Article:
Keith Brown (Clackmannanshire and Dunblane) (SNP)

Is it the member’s view that the wishes of the donor’s family should supersede those of the donor?

Miles Briggs

The committee found that issue difficult, specifically in the context of what happens if someone is not known to have expressed a wish. The family already have the opportunity not to go ahead with the questionnaire, and the questionnaire is staying as part of the bill. So, in theory, that will still be the case if they are not willing to go ahead with the donation questionnaire. I know that the SNOD team has always found that issue difficult.

During our inquiry, when Keith Brown was still a member of the Health and Sport Committee, the work that we did with the specialist nurse in organ donation team was very important. Listening to examples of the conversations that the team facilitates with families at the most distressing time any of us can imagine showed how incredibly professional they are and demonstrated our national health service at its best. The professionalism of the SNOD team is critical as they provide sensitive assistance and support to the families of potential donors, and the openness and transparency of those conversations is vital to the process. I pay tribute to their work in supporting families at times of unimaginable distress while highlighting the benefits of organ donation and keeping them informed after the process.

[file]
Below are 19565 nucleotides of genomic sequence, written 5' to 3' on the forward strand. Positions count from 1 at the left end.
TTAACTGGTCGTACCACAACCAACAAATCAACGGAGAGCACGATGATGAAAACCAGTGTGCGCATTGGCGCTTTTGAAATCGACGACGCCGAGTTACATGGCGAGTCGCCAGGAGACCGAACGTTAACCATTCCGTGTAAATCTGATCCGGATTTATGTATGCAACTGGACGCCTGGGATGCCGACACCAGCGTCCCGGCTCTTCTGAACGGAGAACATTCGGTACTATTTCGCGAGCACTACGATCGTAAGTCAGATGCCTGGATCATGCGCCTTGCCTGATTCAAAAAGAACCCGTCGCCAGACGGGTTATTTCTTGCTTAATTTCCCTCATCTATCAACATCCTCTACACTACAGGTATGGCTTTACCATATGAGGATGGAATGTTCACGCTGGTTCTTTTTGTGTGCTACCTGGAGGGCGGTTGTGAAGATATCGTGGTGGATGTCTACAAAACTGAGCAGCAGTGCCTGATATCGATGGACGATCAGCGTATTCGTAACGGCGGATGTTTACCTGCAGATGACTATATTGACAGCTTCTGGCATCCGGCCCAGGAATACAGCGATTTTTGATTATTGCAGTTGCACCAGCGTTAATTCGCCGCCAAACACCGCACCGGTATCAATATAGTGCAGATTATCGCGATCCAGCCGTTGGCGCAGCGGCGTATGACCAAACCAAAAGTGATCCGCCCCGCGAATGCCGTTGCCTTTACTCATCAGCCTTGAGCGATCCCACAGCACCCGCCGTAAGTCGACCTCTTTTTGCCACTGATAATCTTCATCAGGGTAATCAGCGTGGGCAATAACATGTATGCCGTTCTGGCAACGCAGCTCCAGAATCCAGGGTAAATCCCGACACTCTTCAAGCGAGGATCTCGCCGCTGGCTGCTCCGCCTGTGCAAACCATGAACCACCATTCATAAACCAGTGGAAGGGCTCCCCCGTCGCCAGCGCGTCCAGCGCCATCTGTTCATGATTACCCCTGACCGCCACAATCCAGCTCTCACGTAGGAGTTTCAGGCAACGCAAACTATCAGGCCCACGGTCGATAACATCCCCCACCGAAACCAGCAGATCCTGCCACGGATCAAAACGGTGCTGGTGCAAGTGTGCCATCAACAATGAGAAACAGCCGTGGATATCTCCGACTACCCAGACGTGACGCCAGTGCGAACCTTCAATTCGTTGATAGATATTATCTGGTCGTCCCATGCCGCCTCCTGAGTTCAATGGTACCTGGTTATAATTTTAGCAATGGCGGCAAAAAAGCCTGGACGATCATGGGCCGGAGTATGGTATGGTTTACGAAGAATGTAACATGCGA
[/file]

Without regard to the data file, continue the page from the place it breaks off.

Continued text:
It was clear that organ donors’ families have always been and will always be at the heart of facilitating donor selection through the questionnaire process and in implementing donors’ wishes. As Lewis Macdonald has highlighted, that was demonstrated by the conversations that the committee had with families, and I thank those who generously gave their time to the work of the committee. I am sure that I speak for all members when I say that we learned much from them.